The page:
A sad couple of hours really. This is not how zoos should be. And to top it all they don’t have a Mouflon.
Out for dinner tonight and it’s a fish platter. Including Muscles (fightneing), Prawns, Shark steaks, Squid (liked it), Octopus (really liked it), Whitebait, cod and sea bream. We’re stuffed by the end of it. Wendy sticks with Prawn, Cod and Sea Bream – no sense of adventure.
Equally awesome is the Astra-Zeneca vaccine. Until I’d watch this youtube I didn’t realise how similar to the messengerRNA vaccines it was. Amazing how our scientist create these solutions.
Shops are to be allowed to sell products in pounds and ounces again after the government pledged to review a ban on marking and selling products in imperial units as part of post-Brexit changes to EU laws.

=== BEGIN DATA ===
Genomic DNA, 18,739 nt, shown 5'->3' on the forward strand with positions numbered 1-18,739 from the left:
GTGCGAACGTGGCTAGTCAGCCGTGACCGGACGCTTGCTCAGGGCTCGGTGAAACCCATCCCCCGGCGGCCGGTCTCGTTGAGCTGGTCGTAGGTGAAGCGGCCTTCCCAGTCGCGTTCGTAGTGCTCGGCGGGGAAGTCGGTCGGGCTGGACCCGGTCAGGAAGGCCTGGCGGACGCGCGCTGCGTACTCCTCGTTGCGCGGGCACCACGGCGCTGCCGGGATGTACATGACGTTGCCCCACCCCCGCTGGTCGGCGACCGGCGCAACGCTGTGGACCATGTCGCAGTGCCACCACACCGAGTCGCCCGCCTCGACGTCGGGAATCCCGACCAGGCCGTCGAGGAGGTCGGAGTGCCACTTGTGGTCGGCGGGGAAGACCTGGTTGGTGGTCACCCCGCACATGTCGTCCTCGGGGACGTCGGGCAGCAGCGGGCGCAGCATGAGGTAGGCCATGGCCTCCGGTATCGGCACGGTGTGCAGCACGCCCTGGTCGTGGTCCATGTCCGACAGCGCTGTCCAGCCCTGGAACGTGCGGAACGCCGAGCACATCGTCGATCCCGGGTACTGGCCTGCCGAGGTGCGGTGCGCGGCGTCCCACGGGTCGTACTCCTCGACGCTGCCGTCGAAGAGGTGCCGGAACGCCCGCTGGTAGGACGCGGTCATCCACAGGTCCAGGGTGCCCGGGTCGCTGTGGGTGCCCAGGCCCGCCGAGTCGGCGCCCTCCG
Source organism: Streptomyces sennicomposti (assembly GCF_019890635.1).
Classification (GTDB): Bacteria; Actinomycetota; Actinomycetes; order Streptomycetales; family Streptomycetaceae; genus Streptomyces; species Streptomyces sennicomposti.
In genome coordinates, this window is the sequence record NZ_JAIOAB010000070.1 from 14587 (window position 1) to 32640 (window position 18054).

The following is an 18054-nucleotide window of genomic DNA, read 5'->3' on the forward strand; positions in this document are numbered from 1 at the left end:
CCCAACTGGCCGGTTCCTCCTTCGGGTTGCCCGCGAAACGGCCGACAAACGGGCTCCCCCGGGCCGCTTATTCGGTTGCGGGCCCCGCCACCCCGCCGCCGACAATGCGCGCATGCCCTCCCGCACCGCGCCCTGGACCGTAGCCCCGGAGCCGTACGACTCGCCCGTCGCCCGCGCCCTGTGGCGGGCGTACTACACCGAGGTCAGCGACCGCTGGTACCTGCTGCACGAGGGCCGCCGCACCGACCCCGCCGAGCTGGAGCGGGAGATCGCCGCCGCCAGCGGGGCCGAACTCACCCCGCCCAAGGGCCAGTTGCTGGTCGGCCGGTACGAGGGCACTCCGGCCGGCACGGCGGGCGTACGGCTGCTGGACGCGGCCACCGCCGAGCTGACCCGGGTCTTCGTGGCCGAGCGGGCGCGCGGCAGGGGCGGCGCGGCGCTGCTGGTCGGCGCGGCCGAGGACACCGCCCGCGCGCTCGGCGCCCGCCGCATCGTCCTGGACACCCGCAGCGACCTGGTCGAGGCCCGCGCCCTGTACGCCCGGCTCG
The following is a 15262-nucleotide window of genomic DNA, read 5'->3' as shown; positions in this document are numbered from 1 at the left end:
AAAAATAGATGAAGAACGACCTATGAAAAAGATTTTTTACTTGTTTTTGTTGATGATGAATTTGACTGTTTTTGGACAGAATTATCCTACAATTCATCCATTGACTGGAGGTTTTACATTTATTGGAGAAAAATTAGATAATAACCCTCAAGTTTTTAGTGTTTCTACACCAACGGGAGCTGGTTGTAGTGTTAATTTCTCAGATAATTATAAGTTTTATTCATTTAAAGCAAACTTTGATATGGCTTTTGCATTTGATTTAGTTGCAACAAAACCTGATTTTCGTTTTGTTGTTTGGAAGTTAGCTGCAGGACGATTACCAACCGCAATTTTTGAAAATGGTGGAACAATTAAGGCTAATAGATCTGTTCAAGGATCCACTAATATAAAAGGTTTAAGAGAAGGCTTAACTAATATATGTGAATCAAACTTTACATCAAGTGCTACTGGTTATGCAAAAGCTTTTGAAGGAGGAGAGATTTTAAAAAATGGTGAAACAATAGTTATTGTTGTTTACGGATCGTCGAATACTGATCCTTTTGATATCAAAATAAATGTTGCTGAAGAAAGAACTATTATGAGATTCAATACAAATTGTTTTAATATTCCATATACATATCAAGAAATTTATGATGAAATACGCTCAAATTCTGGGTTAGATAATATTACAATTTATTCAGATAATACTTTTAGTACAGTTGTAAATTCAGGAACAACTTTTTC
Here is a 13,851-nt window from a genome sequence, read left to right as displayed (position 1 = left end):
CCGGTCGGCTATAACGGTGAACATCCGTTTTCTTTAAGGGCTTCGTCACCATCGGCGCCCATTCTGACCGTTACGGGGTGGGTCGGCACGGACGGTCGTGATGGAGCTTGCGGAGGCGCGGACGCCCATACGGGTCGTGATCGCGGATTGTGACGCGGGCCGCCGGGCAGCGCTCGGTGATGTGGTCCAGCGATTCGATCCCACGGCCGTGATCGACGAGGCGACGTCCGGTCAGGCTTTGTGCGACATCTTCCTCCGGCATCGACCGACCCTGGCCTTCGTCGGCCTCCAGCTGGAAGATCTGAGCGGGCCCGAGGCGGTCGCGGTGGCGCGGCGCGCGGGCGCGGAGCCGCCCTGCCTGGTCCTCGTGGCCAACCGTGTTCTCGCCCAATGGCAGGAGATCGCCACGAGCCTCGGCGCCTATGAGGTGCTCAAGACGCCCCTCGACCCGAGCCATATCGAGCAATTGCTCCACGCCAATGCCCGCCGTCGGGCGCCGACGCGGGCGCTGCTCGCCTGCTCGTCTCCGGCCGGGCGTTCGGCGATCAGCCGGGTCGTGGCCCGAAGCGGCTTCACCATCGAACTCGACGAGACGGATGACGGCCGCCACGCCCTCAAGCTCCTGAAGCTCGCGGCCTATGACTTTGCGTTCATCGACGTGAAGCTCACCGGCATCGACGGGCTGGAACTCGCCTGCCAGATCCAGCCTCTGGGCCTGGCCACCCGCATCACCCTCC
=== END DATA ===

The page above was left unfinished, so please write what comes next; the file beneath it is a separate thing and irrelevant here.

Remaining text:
While it is very unlikely that imperial weights and measures will ever return in science and industry, imperial does have a lot of uses in the classroom, in that units are fraction based, not decimal point-based, which gives teachers opportunities to introduce fractions and fractional maths into the curriculum earlier, and allows children to better understand them. It also introduces the concept of different numeration systems, which in itself is useful, leading the pupil into concepts like binary, octal, hexadecimal and other complex number systems, all of which are essential to budding scientists and technologists.